Mr Redmond’s support team leader, Noel Browne, said: “Steve will take a few days to rest and recover and won’t make any decisions until then.
“But you know Steve. He may try again, but this one is a real challenge.”
Mr Redmond, 48, set off from Carne Pier in Co Wexford at around 10pm on Wednesday, bidding to become the first person to swim from Ireland to Wales.
The epic swim was estimated to take 35 hours. Mr Redmond’s support team called the swim off at around 2.30am yesterday when he began to show signs of hypothermia.
Mr Browne said the temperature of the water was much colder than expected.
He added that Mr Redmond suffered several jellyfish stings and an upset stomach.
These all affected his ability to cope with the strong currents of the Irish Sea.
When it became clear that Mr Redmond’s physical condition was so poor so early in a marathon swim, and that the currents were pushing him in a south-westerly direction, the attempt was abandoned after four hours.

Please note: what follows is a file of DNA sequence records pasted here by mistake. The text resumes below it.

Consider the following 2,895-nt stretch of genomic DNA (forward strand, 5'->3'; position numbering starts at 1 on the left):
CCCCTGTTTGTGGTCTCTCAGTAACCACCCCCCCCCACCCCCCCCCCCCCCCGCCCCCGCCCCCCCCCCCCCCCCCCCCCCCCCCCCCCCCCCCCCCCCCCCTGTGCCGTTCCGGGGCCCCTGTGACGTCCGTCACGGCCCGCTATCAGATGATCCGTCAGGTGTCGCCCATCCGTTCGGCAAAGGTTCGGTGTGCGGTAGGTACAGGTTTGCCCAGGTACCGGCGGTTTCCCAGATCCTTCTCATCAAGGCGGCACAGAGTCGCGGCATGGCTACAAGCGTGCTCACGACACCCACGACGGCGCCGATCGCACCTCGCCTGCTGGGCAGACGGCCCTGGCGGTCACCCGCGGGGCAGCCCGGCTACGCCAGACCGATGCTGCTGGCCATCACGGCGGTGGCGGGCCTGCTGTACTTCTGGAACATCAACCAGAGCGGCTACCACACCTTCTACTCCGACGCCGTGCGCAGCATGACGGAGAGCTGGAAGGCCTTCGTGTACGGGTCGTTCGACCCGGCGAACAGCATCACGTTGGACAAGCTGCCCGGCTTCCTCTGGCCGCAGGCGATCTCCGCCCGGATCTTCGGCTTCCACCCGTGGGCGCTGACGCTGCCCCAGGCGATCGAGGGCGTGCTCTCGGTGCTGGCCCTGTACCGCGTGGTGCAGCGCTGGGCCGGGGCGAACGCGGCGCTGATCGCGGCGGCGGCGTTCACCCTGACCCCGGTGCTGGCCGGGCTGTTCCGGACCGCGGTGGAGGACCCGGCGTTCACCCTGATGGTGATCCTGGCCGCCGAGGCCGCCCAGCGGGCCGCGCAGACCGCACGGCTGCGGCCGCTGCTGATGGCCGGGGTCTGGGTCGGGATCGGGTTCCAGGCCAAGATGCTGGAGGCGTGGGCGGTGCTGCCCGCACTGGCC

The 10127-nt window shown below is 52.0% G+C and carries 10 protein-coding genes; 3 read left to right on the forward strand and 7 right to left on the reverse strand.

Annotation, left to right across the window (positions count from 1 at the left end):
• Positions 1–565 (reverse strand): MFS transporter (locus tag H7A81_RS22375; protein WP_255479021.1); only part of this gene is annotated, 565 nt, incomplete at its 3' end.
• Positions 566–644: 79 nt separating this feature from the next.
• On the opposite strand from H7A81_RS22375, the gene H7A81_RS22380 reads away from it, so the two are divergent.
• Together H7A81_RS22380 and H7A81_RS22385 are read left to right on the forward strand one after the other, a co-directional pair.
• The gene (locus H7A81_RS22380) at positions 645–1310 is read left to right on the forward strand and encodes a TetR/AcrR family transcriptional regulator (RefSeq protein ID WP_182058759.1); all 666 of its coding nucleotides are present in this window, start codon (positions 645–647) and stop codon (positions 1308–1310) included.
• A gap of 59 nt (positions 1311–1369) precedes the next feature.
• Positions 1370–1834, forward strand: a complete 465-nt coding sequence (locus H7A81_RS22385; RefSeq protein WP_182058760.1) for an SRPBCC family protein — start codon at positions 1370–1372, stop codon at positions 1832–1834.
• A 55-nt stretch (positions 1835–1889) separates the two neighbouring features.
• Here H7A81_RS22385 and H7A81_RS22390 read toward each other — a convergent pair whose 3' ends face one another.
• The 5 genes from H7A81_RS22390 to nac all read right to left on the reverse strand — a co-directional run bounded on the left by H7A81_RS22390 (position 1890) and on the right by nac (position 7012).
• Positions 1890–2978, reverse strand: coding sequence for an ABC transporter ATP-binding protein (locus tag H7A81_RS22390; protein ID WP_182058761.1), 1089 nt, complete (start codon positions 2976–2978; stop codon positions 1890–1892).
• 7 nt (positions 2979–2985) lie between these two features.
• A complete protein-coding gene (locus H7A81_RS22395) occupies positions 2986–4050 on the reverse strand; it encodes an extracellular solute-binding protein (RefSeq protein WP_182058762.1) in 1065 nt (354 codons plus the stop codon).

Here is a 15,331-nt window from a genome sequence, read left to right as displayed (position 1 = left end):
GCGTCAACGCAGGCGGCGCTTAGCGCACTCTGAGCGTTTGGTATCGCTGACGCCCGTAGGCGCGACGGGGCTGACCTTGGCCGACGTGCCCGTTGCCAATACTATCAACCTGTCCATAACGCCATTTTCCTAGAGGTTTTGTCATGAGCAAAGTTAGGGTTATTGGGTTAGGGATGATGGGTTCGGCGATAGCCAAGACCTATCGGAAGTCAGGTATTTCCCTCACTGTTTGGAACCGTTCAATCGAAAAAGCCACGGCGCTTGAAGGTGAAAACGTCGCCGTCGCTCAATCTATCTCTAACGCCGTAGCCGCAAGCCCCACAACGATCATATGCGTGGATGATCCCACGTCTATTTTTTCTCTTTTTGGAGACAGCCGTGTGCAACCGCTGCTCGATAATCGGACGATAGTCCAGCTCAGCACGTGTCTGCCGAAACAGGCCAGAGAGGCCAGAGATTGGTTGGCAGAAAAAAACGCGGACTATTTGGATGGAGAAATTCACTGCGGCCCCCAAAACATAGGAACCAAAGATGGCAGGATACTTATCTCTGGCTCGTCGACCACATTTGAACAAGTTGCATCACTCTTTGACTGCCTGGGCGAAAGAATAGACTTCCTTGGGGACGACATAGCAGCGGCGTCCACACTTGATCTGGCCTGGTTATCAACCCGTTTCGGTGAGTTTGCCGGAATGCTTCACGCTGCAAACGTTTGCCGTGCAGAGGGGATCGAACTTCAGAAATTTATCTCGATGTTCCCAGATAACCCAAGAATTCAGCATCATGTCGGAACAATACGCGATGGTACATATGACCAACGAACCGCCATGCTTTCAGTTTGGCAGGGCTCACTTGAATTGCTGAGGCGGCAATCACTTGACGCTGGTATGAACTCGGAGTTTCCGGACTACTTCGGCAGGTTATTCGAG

“Steve is disappointed but he’s fine,” said Mr Browne.
John Kearney, who was also travelling in the support boat, said the team made the right decision to end the attempt.
“Our main focus and concern was always Steve’s health and when he started displaying worrying signs of hypothermia we felt that with such a long swim ahead of him, it was not worth the risk,” he said.
“Steve has swum some of the most gruelling oceans and he knows that everything has to be right and you don’t take chances.
“It would have been an amazing accomplishment to add his incredible collection of endurance swims.”
Mr Redmond made history last year when he became the first person to complete the gruelling Seven Oceans Challenge.
He completed the final Oceans Seven swim — the treacherous Tsugaru Straight in Japan — on his fourth attempt.
He was undertaking the Ireland Wales swim to raise funds for the RNLI following the drowning of the three Bolger brothers off Waterford in June.
He has promised that the Ireland-Wales swim will be his last epic challenge.